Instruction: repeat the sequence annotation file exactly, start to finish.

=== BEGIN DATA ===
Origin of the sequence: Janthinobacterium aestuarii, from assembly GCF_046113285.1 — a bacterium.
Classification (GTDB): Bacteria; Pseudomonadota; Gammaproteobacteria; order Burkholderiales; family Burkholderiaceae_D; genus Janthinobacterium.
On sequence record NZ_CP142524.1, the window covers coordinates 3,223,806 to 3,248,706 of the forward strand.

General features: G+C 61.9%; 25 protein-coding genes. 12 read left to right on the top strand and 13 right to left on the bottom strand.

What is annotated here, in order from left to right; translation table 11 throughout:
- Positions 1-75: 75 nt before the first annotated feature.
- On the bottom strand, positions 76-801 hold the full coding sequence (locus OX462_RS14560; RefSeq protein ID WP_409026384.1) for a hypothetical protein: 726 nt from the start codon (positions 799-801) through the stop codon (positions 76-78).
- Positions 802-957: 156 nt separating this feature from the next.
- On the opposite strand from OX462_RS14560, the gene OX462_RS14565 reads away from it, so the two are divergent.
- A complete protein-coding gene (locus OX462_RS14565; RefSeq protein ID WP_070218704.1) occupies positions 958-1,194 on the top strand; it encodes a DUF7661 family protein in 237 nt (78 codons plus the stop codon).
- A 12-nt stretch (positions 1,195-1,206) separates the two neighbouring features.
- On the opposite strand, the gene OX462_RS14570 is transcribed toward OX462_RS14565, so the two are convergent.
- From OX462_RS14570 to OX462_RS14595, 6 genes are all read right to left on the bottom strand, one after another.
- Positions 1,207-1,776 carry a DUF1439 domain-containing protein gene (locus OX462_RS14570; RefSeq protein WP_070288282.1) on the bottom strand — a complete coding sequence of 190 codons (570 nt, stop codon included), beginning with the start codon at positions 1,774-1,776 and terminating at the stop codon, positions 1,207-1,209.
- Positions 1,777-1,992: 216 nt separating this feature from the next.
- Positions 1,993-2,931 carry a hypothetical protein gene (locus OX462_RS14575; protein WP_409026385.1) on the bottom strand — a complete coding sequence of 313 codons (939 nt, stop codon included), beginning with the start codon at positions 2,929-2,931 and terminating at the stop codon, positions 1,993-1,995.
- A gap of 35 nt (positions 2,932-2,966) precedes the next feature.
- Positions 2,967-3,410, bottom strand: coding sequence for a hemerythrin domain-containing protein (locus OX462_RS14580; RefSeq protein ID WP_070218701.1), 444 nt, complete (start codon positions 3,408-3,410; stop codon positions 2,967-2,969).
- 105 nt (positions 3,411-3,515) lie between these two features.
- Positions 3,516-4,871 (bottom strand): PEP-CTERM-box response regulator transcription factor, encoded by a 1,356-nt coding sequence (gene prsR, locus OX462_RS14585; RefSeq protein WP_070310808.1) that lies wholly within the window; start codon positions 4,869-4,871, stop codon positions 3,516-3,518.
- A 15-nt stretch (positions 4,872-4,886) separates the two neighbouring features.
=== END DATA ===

Origin of the sequence: Janthinobacterium aestuarii, from assembly GCF_046113285.1 — a bacterium.
Classification (GTDB): Bacteria; Pseudomonadota; Gammaproteobacteria; order Burkholderiales; family Burkholderiaceae_D; genus Janthinobacterium.
On sequence record NZ_CP142524.1, the window covers coordinates 3,223,806 to 3,248,706 of the forward strand.

General features: G+C 61.9%; 25 protein-coding genes. 12 read left to right on the top strand and 13 right to left on the bottom strand.

What is annotated here, in order from left to right; translation table 11 throughout:
- Positions 1-75: 75 nt before the first annotated feature.
- On the bottom strand, positions 76-801 hold the full coding sequence (locus OX462_RS14560; RefSeq protein ID WP_409026384.1) for a hypothetical protein: 726 nt from the start codon (positions 799-801) through the stop codon (positions 76-78).
- Positions 802-957: 156 nt separating this feature from the next.
- On the opposite strand from OX462_RS14560, the gene OX462_RS14565 reads away from it, so the two are divergent.
- A complete protein-coding gene (locus OX462_RS14565; RefSeq protein ID WP_070218704.1) occupies positions 958-1,194 on the top strand; it encodes a DUF7661 family protein in 237 nt (78 codons plus the stop codon).
- A 12-nt stretch (positions 1,195-1,206) separates the two neighbouring features.
- On the opposite strand, the gene OX462_RS14570 is transcribed toward OX462_RS14565, so the two are convergent.
- From OX462_RS14570 to OX462_RS14595, 6 genes are all read right to left on the bottom strand, one after another.
- Positions 1,207-1,776 carry a DUF1439 domain-containing protein gene (locus OX462_RS14570; RefSeq protein WP_070288282.1) on the bottom strand — a complete coding sequence of 190 codons (570 nt, stop codon included), beginning with the start codon at positions 1,774-1,776 and terminating at the stop codon, positions 1,207-1,209.
- Positions 1,777-1,992: 216 nt separating this feature from the next.
- Positions 1,993-2,931 carry a hypothetical protein gene (locus OX462_RS14575; protein WP_409026385.1) on the bottom strand — a complete coding sequence of 313 codons (939 nt, stop codon included), beginning with the start codon at positions 2,929-2,931 and terminating at the stop codon, positions 1,993-1,995.
- A gap of 35 nt (positions 2,932-2,966) precedes the next feature.
- Positions 2,967-3,410, bottom strand: coding sequence for a hemerythrin domain-containing protein (locus OX462_RS14580; RefSeq protein ID WP_070218701.1), 444 nt, complete (start codon positions 3,408-3,410; stop codon positions 2,967-2,969).
- 105 nt (positions 3,411-3,515) lie between these two features.
- Positions 3,516-4,871 (bottom strand): PEP-CTERM-box response regulator transcription factor, encoded by a 1,356-nt coding sequence (gene prsR, locus OX462_RS14585; RefSeq protein WP_070310808.1) that lies wholly within the window; start codon positions 4,869-4,871, stop codon positions 3,516-3,518.
- A 15-nt stretch (positions 4,872-4,886) separates the two neighbouring features.